Opting out is just one option for tests

Nearly a month ago, we wrote here that a group of Saranac Lake Central School parents had legitimate concerns over the way standardized testing is being handled these days. We said they were right to pressure local, state and national elected officials to fix the situation. We still stand by every word of that editorial.

Since that time, some of these parents have started a movement of refusing to let their kids take this year’s tests, which start Tuesday. At least 25 students in grades three to eight will boycott the state English and math tests, according to Zoe Smith, who recently helped found the Saranac Lake Parent Faculty Education Alliance.

“I feel like it’s sort of sucking the love of learning out of my kids,” Ms. Smith told the Enterprise Thursday. “I see that with their teachers, too. A lot of teachers are losing, sort of, that love of teaching. I think it’s creating this sour environment in our classrooms.”

We empathize, and many of these parents are our friends, but we can’t recommend that form of civil disobedience. We wrote a long list of reasons why, but on second thought, we’ll keep those mostly to ourselves. We don’t want to scrutinize other people’s parenting choices here. We’ll simply summarize with this: It seems like it sends a mixed message politically and could lead to problems within the school community.

But we can’t predict the future. If you feel strongly enough to do this, we won’t hold anything against you.

Again, the problems are real:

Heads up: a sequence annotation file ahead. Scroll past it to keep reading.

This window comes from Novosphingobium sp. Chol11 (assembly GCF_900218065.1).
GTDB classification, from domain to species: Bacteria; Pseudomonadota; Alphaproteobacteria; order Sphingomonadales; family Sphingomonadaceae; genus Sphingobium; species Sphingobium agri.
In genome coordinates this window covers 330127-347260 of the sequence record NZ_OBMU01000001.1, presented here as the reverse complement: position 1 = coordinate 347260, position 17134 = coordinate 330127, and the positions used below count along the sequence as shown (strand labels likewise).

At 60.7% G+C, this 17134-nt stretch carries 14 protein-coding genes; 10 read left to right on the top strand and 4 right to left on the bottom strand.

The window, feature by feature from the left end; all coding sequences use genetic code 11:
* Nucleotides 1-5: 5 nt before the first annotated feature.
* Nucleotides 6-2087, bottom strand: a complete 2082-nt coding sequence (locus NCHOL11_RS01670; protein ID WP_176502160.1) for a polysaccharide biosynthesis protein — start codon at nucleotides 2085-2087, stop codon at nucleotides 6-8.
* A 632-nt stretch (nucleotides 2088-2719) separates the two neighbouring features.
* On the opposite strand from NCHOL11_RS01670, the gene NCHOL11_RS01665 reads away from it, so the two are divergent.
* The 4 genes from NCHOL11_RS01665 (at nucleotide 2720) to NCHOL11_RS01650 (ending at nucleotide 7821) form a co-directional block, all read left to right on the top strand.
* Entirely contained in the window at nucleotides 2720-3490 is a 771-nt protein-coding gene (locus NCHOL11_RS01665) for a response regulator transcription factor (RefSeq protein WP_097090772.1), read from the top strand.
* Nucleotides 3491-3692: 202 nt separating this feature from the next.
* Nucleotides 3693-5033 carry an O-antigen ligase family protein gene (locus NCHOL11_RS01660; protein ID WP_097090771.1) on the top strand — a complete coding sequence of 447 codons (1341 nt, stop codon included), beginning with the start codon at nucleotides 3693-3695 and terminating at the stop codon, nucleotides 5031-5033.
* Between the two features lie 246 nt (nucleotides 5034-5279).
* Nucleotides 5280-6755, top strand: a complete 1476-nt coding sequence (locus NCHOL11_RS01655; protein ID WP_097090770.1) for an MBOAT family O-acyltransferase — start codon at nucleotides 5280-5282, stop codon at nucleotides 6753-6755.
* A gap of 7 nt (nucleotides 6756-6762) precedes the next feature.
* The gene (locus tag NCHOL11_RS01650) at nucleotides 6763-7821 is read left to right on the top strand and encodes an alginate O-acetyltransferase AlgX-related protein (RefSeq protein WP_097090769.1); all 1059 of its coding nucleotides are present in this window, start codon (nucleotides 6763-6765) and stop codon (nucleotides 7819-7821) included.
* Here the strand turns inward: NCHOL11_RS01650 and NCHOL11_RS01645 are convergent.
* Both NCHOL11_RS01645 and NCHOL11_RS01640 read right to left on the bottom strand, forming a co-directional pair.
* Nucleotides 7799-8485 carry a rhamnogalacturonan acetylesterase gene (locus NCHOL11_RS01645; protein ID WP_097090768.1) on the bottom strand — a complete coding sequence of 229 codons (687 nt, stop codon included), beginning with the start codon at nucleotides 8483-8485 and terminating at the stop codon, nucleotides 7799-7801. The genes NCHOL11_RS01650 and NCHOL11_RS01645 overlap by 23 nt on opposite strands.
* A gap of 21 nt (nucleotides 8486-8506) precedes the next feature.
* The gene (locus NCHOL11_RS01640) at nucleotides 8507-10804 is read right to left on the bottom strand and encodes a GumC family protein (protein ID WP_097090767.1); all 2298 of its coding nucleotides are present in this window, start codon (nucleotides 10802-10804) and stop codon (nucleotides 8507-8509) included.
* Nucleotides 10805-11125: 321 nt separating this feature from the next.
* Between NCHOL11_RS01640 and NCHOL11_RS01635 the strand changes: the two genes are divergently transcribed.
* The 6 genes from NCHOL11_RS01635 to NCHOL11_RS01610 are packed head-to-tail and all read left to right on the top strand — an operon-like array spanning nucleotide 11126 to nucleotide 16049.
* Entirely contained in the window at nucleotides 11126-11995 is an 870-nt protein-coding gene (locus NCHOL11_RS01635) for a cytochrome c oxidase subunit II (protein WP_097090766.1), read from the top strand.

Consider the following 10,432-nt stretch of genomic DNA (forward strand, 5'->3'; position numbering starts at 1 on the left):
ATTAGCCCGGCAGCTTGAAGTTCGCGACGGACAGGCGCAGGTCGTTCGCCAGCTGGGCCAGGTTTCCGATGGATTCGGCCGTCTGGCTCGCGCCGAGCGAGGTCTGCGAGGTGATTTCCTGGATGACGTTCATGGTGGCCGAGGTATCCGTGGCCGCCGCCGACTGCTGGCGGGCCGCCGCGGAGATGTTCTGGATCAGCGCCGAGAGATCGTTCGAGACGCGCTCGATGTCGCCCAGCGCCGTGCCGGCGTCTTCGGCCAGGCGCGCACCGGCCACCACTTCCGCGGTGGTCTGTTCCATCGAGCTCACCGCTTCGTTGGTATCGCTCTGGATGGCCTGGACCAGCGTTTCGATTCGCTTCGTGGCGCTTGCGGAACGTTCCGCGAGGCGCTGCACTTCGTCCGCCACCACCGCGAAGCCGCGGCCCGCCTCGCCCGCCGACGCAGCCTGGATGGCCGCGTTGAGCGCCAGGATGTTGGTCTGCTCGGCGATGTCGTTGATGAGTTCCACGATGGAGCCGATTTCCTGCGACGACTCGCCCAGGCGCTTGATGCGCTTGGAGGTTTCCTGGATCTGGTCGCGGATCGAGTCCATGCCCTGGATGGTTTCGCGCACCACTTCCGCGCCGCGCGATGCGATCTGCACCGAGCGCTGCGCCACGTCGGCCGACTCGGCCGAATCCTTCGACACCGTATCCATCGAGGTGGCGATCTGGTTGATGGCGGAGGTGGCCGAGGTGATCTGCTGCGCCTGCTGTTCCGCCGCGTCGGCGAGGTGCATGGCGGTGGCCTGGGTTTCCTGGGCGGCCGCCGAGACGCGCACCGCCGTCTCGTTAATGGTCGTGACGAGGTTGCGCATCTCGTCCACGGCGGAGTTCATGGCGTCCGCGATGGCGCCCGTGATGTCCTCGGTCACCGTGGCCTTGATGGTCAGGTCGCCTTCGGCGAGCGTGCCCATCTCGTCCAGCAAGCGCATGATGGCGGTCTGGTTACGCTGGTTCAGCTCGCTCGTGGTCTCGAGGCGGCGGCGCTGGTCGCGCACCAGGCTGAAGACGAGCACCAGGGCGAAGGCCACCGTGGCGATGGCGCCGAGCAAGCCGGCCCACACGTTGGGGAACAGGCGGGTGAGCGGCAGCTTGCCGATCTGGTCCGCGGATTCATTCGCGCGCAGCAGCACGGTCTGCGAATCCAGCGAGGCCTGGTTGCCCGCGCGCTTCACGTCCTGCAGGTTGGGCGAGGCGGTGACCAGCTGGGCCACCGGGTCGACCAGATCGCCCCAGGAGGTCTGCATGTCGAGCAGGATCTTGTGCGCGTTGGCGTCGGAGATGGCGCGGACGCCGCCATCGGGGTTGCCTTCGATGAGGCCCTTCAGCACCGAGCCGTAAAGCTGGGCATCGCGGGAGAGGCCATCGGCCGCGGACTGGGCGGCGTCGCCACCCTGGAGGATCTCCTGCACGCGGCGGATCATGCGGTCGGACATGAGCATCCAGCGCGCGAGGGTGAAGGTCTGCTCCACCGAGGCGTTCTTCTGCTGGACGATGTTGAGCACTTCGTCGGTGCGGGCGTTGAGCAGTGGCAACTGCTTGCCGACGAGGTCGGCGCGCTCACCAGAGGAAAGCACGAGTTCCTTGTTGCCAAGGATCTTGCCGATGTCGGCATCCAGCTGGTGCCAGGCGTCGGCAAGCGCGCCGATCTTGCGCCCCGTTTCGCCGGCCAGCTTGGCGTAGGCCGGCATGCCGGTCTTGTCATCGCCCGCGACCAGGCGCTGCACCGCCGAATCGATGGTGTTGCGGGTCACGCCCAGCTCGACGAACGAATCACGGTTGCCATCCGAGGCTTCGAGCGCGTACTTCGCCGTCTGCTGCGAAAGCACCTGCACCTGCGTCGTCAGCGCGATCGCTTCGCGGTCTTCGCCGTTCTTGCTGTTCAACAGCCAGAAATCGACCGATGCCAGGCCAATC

-The exams are too long and too many: nine hours’ worth per child in six days spread over two weeks. Standardized tests need last no longer than part of one day, as many adults remember from their childhoods.

-The new national Common Core curriculum is being implemented all at once instead of a sensible three-year phase-in.

-The tests contain “field questions” that are beyond the students’ curriculum level, which can be a stressful distraction on a timed exam.

-Kids and parents don’t get to see the completed tests afterward for review purposes.

-Even though the tests don’t count toward the kids’ grades, low scores land a huge number of students in remedial classes while their classmates are learning new things.

-A handful of companies are getting rich at public expense by running this new world of education.

-It makes no sense to tie kids’ scores to teachers’ pay, as is now being done.

Opting out isn’t the only option. If you feel strongly about this, there are other political tools you can use. The old ones – lobbying politicians with letters and visits, writing letters to newspapers, public demonstrations, petitions, etc. – still work. A forum in March at the Petrova school spread the word effectively about testing concerns, and on Wednesday, the Saranac Lake Central School board passed a resolution opposing the current testing methods. That’s major progress, and we applaud it.

If you’re going to have your child take the tests, what about all the anxiety they may be feeling? Yes, many kids are stressing, including our own – more now than in past years – but they don’t have to panic. A certain amount of suspense is helpful going into a test; it prompts a child to rise to the occasion and try their best. If worries get to the point of being detrimental, remind kids to see it as a challenge, not an impending disaster. For many, it’s kind of fun.

Kids have been learning this kind of material all year, so let them go and see how they do. The point of testing is not to help every child get an A; it’s to assess accurately. They’re not perfect at that, of course, but tests never were.

The best advice we ever got about taking a test is probably the oldest advice: Get a good night’s sleep and a good breakfast beforehand. Don’t cram; the learning should be done long before the test. Relax as best you can and go with it.